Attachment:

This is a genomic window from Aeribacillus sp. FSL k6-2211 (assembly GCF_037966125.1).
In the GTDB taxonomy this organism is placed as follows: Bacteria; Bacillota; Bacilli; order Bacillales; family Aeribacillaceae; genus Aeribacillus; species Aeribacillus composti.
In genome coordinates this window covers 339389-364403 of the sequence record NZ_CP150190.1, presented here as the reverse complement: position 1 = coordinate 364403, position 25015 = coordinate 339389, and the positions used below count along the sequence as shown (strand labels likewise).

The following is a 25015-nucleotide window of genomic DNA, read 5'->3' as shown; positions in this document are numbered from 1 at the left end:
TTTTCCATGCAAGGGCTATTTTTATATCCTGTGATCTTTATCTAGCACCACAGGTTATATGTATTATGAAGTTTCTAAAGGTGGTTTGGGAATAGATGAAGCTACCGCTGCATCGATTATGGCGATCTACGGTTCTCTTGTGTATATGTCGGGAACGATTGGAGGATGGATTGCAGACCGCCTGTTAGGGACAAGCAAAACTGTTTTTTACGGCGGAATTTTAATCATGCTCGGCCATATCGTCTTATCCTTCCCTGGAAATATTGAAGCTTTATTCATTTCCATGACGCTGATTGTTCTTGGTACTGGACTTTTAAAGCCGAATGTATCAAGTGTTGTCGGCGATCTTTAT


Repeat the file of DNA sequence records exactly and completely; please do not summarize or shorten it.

This is a genomic window from Aeribacillus sp. FSL k6-2211 (assembly GCF_037966125.1).
In the GTDB taxonomy this organism is placed as follows: Bacteria; Bacillota; Bacilli; order Bacillales; family Aeribacillaceae; genus Aeribacillus; species Aeribacillus composti.
In genome coordinates this window covers 339389-364403 of the sequence record NZ_CP150190.1, presented here as the reverse complement: position 1 = coordinate 364403, position 25015 = coordinate 339389, and the positions used below count along the sequence as shown (strand labels likewise).

The following is a 25015-nucleotide window of genomic DNA, read 5'->3' as shown; positions in this document are numbered from 1 at the left end:
TTTTCCATGCAAGGGCTATTTTTATATCCTGTGATCTTTATCTAGCACCACAGGTTATATGTATTATGAAGTTTCTAAAGGTGGTTTGGGAATAGATGAAGCTACCGCTGCATCGATTATGGCGATCTACGGTTCTCTTGTGTATATGTCGGGAACGATTGGAGGATGGATTGCAGACCGCCTGTTAGGGACAAGCAAAACTGTTTTTTACGGCGGAATTTTAATCATGCTCGGCCATATCGTCTTATCCTTCCCTGGAAATATTGAAGCTTTATTCATTTCCATGACGCTGATTGTTCTTGGTACTGGACTTTTAAAGCCGAATGTATCAAGTGTTGTCGGCGATCTTTAT